Kaplan USMLE Step 3: How to manage pregnant woman’s lab result?
If you’re preparing for the United States Medical Licensing Examination® (USMLE®) Step 3 exam, you might want to know which questions are most often missed by test-prep takers. Check out this example from Kaplan Medical, and read an expert explanation of the answer. Also check out all posts in this series.
This month’s stumper
A 24-year-old G2P1 woman with intrauterine pregnancy at 17 weeks presents for routine prenatal visit. The patient denies contractions, vaginal bleeding, or leakage of fluid. The patient states that she feels the baby moving. On physical exam the patient's fundal height is 15 cm and a fetal heartbeat is heard. Routine labs are done and the maternal serum alpha-fetoprotein (MS-AFP) returns low.
Which of the following is the next step in the management of this patient?
B. Await the rest of the quadruple screen results.
C. Chorionic villous sampling.
D. No further tests are needed.
The correct answer is E.
Kaplan Medical explains why
MS-AFP is routinely ordered at 15-20 weeks. The most common cause of an abnormality on the test is a dating error. Patients with elevated or low MS-AFP should undergo ultrasound to verify clinical dating as well as to visualize any anatomic defects.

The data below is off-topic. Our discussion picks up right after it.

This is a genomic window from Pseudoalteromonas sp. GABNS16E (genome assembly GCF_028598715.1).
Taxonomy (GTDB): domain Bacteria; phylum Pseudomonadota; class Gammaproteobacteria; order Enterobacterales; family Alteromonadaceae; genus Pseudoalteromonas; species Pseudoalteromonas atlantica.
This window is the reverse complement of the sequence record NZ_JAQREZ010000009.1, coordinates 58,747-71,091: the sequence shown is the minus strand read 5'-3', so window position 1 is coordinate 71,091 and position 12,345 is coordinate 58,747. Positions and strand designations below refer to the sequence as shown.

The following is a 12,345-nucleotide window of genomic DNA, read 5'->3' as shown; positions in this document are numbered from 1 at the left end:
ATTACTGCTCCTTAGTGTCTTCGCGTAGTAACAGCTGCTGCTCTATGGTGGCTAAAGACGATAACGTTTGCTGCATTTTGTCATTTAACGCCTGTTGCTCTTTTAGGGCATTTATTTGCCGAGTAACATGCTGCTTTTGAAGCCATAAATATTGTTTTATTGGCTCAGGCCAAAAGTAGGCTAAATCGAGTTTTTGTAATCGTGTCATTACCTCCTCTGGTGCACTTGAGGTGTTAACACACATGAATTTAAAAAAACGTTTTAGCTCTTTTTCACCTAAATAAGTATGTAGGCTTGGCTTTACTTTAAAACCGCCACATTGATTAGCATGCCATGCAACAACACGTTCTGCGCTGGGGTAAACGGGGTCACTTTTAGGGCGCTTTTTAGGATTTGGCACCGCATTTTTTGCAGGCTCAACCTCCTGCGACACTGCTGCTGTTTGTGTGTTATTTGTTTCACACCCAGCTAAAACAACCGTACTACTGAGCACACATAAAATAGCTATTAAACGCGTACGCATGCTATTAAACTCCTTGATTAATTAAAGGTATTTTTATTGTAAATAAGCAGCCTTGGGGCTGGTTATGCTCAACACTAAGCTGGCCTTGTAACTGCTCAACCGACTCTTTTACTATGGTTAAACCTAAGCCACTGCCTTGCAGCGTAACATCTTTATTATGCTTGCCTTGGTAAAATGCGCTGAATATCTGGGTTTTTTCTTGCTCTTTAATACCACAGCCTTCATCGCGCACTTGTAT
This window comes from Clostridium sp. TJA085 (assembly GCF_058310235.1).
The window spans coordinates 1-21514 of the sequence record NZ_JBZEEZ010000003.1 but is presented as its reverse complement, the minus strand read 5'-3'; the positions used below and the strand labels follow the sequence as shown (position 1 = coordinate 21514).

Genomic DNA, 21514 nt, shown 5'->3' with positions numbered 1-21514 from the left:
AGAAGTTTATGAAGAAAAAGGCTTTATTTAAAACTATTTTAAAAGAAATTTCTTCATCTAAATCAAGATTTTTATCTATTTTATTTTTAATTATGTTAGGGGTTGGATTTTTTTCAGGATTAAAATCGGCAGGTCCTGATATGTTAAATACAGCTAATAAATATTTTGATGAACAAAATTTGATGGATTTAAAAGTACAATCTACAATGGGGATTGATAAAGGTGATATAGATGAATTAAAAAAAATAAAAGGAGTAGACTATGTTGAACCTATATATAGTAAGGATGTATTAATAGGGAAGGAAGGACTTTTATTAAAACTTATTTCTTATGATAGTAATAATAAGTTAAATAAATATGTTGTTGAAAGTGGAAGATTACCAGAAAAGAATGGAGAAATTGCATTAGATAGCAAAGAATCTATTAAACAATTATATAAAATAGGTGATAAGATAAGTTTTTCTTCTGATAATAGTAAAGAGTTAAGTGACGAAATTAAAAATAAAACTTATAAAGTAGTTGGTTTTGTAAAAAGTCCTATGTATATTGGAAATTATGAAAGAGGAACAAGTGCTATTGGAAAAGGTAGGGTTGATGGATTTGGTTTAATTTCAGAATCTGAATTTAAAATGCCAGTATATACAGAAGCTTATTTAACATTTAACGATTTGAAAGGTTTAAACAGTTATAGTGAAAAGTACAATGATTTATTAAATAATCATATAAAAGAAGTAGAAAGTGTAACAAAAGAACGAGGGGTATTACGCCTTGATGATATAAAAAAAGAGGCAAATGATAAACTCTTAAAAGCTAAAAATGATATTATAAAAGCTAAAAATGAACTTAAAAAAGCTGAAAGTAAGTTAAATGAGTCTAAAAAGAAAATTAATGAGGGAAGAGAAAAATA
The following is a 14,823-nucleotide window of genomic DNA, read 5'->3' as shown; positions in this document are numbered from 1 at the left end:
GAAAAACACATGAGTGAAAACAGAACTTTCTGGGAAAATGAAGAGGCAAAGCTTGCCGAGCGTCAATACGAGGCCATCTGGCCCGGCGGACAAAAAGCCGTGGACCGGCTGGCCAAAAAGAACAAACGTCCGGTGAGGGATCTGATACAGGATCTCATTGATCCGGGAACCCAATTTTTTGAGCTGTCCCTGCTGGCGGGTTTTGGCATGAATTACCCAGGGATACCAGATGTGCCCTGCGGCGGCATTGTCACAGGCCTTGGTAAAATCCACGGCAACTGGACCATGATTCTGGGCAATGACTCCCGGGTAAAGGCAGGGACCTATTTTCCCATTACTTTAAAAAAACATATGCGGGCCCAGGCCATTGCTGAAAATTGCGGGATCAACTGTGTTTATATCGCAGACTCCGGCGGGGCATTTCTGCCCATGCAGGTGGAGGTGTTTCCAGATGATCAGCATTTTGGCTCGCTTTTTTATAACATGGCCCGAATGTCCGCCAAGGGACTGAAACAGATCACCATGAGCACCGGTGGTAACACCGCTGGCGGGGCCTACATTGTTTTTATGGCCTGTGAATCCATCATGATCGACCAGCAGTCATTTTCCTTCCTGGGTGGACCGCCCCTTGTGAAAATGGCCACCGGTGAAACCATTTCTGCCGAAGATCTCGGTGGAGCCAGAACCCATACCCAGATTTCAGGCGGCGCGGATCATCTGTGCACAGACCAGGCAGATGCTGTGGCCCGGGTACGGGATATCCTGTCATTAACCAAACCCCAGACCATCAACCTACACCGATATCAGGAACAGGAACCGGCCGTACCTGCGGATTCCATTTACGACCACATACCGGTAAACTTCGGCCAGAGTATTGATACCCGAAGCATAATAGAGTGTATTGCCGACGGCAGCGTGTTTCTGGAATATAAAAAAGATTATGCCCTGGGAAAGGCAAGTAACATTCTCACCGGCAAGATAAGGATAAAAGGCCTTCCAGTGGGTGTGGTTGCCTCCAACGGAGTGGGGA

Those with elevated MS-AFP may have a more advanced gestational age than originally suspected or neural tube defects; those with low MS-AFP may have a true gestational age that is less than originally suspected (however, patients with low MS-AFP may also have Down syndrome). If ultrasound shows a dating error, no further management is needed; if dating is correct and ultrasound shows the cause of the abnormality (twins, neural tube defects, renal abnormalities), then no other follow-up is needed.
Why the other answers are wrong
Choice A: Patients with correct dating and normal ultrasound should be offered amniocentesis and karyotype.
Choice B: Await the quad screen results is incorrect. The other tests in the quad screen (MS-AFP, hCG, estriol, and inhibin-A) will increase the sensitivity and specificity of the exam. However, the test must be done at a specific time (15-20 weeks of gestation); if it is not, results will be abnormal. Therefore, the patient's gestational age must be verified by ultrasound first.
Choice C: Chorionic villus sampling is done in the first trimester to detect genetic diseases. Small samples of the placenta are taken to undergo chromosomal analysis. Chorionic villus sampling is usually done at a gestational age of 10-13 weeks.
Tips to remember
- The most common reason for an abnormal MS-AFP is incorrect gestational age.
- The next step in management is to confirm gestational age with ultrasound.
For more prep questions on USMLE Steps 1, 2 and 3, view other posts in this series.
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